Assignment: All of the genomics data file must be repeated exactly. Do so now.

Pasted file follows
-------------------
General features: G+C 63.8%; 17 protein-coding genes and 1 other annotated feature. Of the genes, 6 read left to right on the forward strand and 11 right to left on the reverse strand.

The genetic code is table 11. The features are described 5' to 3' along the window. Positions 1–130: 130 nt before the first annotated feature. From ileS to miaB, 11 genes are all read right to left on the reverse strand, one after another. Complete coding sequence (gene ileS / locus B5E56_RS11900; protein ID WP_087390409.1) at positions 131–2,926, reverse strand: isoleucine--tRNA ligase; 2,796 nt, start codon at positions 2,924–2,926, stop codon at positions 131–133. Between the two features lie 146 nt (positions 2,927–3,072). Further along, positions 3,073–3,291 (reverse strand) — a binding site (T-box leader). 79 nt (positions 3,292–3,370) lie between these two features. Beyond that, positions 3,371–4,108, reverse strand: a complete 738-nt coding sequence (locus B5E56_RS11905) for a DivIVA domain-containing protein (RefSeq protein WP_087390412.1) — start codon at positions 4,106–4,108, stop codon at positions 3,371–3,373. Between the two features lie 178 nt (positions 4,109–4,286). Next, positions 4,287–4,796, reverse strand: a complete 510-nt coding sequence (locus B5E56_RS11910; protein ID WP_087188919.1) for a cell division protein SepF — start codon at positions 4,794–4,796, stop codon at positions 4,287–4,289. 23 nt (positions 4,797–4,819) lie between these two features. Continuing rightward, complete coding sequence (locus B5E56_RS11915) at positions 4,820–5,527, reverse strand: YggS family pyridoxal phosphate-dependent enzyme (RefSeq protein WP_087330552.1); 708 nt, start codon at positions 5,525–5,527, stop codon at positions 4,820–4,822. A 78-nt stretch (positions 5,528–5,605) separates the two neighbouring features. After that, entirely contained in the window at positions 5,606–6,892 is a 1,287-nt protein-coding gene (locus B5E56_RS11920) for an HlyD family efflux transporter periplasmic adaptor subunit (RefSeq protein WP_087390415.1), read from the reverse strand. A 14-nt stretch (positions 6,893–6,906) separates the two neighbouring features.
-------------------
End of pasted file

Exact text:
General features: G+C 63.8%; 17 protein-coding genes and 1 other annotated feature. Of the genes, 6 read left to right on the forward strand and 11 right to left on the reverse strand.

The genetic code is table 11. The features are described 5' to 3' along the window. Positions 1–130: 130 nt before the first annotated feature. From ileS to miaB, 11 genes are all read right to left on the reverse strand, one after another. Complete coding sequence (gene ileS / locus B5E56_RS11900; protein ID WP_087390409.1) at positions 131–2,926, reverse strand: isoleucine--tRNA ligase; 2,796 nt, start codon at positions 2,924–2,926, stop codon at positions 131–133. Between the two features lie 146 nt (positions 2,927–3,072). Further along, positions 3,073–3,291 (reverse strand) — a binding site (T-box leader). 79 nt (positions 3,292–3,370) lie between these two features. Beyond that, positions 3,371–4,108, reverse strand: a complete 738-nt coding sequence (locus B5E56_RS11905) for a DivIVA domain-containing protein (RefSeq protein WP_087390412.1) — start codon at positions 4,106–4,108, stop codon at positions 3,371–3,373. Between the two features lie 178 nt (positions 4,109–4,286). Next, positions 4,287–4,796, reverse strand: a complete 510-nt coding sequence (locus B5E56_RS11910; protein ID WP_087188919.1) for a cell division protein SepF — start codon at positions 4,794–4,796, stop codon at positions 4,287–4,289. 23 nt (positions 4,797–4,819) lie between these two features. Continuing rightward, complete coding sequence (locus B5E56_RS11915) at positions 4,820–5,527, reverse strand: YggS family pyridoxal phosphate-dependent enzyme (RefSeq protein WP_087330552.1); 708 nt, start codon at positions 5,525–5,527, stop codon at positions 4,820–4,822. A 78-nt stretch (positions 5,528–5,605) separates the two neighbouring features. After that, entirely contained in the window at positions 5,606–6,892 is a 1,287-nt protein-coding gene (locus B5E56_RS11920) for an HlyD family efflux transporter periplasmic adaptor subunit (RefSeq protein WP_087390415.1), read from the reverse strand. A 14-nt stretch (positions 6,893–6,906) separates the two neighbouring features.